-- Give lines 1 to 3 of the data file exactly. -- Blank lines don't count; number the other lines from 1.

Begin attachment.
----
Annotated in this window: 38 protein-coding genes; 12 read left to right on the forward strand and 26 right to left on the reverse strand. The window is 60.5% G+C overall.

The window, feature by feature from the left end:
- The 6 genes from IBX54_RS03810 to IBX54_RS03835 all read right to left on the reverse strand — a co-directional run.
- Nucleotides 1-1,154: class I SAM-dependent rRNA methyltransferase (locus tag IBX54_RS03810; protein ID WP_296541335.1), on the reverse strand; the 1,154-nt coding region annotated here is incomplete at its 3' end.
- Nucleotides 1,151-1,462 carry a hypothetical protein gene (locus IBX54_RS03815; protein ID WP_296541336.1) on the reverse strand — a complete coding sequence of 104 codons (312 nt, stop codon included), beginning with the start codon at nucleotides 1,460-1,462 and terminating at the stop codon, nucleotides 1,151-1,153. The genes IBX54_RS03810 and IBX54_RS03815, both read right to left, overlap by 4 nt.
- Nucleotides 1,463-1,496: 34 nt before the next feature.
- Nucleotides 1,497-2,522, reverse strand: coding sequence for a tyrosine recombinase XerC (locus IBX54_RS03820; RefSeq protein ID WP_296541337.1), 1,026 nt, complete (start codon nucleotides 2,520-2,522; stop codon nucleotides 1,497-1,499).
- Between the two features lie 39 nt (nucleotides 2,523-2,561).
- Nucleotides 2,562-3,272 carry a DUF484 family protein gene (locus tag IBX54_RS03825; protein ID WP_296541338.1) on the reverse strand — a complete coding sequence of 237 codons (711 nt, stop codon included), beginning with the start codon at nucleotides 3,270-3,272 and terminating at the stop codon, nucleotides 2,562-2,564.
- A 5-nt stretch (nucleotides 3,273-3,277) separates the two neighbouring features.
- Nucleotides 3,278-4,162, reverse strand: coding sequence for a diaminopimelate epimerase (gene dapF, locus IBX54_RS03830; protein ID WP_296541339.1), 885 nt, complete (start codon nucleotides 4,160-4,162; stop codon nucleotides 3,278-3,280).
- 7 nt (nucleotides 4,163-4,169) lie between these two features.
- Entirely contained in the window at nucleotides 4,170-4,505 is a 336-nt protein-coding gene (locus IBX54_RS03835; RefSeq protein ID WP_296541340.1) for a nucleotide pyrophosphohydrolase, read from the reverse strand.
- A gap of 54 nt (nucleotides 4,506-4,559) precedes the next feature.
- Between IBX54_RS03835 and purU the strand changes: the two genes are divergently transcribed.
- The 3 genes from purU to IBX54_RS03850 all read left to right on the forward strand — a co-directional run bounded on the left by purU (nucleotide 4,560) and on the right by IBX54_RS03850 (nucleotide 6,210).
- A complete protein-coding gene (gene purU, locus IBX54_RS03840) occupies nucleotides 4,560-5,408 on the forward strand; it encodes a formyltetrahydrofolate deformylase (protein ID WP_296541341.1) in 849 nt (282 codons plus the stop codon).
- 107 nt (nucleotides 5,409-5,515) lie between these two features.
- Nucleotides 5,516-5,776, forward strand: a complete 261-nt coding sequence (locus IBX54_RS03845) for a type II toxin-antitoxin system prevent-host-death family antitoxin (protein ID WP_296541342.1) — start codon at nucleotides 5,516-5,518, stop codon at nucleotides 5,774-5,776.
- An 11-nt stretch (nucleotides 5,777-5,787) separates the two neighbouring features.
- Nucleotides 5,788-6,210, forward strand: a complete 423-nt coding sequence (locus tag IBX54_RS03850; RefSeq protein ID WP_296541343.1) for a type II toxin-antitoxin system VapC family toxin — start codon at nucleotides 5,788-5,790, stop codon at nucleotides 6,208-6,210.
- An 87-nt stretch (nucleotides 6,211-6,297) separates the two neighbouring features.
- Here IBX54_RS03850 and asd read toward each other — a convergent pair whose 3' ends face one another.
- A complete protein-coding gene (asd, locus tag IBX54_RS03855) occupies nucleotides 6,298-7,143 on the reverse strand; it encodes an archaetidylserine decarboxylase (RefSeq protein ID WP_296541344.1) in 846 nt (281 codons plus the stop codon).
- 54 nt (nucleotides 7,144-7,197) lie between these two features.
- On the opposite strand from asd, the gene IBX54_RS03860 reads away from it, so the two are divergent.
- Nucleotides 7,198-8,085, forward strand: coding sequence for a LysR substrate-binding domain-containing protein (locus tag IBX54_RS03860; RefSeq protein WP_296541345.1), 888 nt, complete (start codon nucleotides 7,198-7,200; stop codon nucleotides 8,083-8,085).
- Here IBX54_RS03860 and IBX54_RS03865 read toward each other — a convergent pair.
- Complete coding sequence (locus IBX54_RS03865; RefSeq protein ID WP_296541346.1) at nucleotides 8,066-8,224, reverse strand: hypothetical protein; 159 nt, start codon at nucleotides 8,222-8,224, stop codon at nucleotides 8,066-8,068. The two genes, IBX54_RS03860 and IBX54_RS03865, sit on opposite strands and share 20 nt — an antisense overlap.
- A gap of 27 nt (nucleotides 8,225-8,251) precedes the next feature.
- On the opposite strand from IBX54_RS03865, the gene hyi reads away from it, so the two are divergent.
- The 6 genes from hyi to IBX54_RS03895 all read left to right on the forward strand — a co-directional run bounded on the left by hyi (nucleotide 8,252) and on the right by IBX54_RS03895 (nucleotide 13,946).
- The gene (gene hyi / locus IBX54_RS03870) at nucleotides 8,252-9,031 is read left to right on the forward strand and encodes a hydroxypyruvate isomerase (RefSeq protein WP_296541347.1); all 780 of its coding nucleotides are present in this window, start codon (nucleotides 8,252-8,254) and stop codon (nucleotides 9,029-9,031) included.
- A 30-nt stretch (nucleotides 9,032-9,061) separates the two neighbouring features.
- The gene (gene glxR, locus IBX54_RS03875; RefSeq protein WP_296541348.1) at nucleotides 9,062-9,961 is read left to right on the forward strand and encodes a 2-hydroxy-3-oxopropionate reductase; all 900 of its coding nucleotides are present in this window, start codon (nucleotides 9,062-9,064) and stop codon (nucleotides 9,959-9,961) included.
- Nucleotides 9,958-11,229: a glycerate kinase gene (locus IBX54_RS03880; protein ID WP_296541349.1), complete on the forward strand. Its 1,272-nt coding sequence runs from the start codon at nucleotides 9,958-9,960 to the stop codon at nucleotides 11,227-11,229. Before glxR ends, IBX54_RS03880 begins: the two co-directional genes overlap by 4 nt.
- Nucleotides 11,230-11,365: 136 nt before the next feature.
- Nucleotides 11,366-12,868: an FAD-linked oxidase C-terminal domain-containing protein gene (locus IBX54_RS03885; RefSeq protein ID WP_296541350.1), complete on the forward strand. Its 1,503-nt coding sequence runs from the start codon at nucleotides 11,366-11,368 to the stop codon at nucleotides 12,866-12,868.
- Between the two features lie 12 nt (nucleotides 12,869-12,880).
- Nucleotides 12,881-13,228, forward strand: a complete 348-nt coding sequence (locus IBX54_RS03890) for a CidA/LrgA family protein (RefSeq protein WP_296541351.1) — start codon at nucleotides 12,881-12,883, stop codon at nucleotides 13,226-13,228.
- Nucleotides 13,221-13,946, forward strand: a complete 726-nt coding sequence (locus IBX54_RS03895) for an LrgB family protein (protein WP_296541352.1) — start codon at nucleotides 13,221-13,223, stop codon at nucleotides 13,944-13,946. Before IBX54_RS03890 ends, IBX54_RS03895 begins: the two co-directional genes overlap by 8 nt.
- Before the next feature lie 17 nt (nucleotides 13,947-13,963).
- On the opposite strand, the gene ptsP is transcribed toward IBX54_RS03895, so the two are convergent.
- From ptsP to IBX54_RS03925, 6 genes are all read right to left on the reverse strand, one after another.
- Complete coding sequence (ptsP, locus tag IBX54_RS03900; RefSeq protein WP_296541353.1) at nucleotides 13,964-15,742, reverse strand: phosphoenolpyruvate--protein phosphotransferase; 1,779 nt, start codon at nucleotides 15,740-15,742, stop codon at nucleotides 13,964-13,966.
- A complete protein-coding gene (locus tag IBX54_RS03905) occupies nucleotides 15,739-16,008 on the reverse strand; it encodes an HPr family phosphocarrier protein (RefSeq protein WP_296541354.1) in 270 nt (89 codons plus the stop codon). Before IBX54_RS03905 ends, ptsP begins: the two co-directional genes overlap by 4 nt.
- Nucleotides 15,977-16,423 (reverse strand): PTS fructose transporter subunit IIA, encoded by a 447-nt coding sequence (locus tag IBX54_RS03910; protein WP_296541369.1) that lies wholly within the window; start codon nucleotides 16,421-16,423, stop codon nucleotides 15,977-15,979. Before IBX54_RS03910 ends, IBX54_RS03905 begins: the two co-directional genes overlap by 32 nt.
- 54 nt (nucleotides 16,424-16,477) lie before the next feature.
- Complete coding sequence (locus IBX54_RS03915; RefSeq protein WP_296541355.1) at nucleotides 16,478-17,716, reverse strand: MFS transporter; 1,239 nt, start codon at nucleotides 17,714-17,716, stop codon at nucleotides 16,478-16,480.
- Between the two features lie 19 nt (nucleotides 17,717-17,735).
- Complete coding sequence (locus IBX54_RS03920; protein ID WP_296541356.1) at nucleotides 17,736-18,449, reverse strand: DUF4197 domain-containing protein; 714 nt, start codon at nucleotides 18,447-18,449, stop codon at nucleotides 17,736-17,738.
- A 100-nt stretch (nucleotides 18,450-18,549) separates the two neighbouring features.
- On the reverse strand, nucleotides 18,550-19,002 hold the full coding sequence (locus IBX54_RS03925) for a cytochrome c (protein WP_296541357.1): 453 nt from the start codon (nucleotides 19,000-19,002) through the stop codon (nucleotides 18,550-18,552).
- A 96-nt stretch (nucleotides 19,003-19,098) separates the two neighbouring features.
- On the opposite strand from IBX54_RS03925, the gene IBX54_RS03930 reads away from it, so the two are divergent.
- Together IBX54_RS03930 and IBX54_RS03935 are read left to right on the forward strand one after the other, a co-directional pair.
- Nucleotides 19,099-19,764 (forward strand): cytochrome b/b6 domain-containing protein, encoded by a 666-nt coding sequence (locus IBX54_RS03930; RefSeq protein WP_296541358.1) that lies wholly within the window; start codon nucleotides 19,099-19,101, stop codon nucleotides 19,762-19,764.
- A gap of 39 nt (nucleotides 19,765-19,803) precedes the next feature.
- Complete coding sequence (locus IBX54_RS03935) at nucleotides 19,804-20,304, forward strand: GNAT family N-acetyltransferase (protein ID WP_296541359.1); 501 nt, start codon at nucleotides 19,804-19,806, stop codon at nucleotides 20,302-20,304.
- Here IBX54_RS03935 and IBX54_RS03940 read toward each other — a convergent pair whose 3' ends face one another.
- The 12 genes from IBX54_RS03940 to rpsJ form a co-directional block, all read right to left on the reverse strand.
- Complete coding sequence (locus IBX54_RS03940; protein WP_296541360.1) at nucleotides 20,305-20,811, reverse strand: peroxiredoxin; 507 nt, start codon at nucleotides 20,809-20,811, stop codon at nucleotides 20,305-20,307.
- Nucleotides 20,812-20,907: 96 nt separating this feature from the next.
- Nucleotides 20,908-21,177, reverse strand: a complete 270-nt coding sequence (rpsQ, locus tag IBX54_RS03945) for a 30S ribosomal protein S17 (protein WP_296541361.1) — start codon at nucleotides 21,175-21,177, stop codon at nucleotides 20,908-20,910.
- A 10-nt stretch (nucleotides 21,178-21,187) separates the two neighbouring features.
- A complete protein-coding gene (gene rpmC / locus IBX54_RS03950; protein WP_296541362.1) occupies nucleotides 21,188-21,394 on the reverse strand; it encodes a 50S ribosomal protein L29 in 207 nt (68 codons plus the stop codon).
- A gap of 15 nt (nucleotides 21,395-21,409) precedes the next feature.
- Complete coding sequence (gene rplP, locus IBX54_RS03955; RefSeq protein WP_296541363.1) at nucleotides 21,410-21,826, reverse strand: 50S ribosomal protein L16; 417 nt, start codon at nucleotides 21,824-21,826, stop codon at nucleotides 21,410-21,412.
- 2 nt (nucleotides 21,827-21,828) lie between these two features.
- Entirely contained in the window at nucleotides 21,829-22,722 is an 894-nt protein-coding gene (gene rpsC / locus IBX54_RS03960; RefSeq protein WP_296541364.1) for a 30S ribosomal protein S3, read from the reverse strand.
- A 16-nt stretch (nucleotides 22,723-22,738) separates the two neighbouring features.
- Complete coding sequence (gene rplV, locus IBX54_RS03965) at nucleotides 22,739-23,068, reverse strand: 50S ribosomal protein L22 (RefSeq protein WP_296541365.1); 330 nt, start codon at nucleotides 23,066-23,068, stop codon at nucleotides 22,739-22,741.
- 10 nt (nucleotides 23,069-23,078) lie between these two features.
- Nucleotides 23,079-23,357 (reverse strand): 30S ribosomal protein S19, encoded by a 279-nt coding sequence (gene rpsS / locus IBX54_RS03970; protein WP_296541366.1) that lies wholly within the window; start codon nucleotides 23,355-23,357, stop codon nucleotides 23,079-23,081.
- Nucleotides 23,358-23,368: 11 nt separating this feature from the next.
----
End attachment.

Annotated in this window: 38 protein-coding genes; 12 read left to right on the forward strand and 26 right to left on the reverse strand. The window is 60.5% G+C overall.

The window, feature by feature from the left end:
- The 6 genes from IBX54_RS03810 to IBX54_RS03835 all read right to left on the reverse strand — a co-directional run.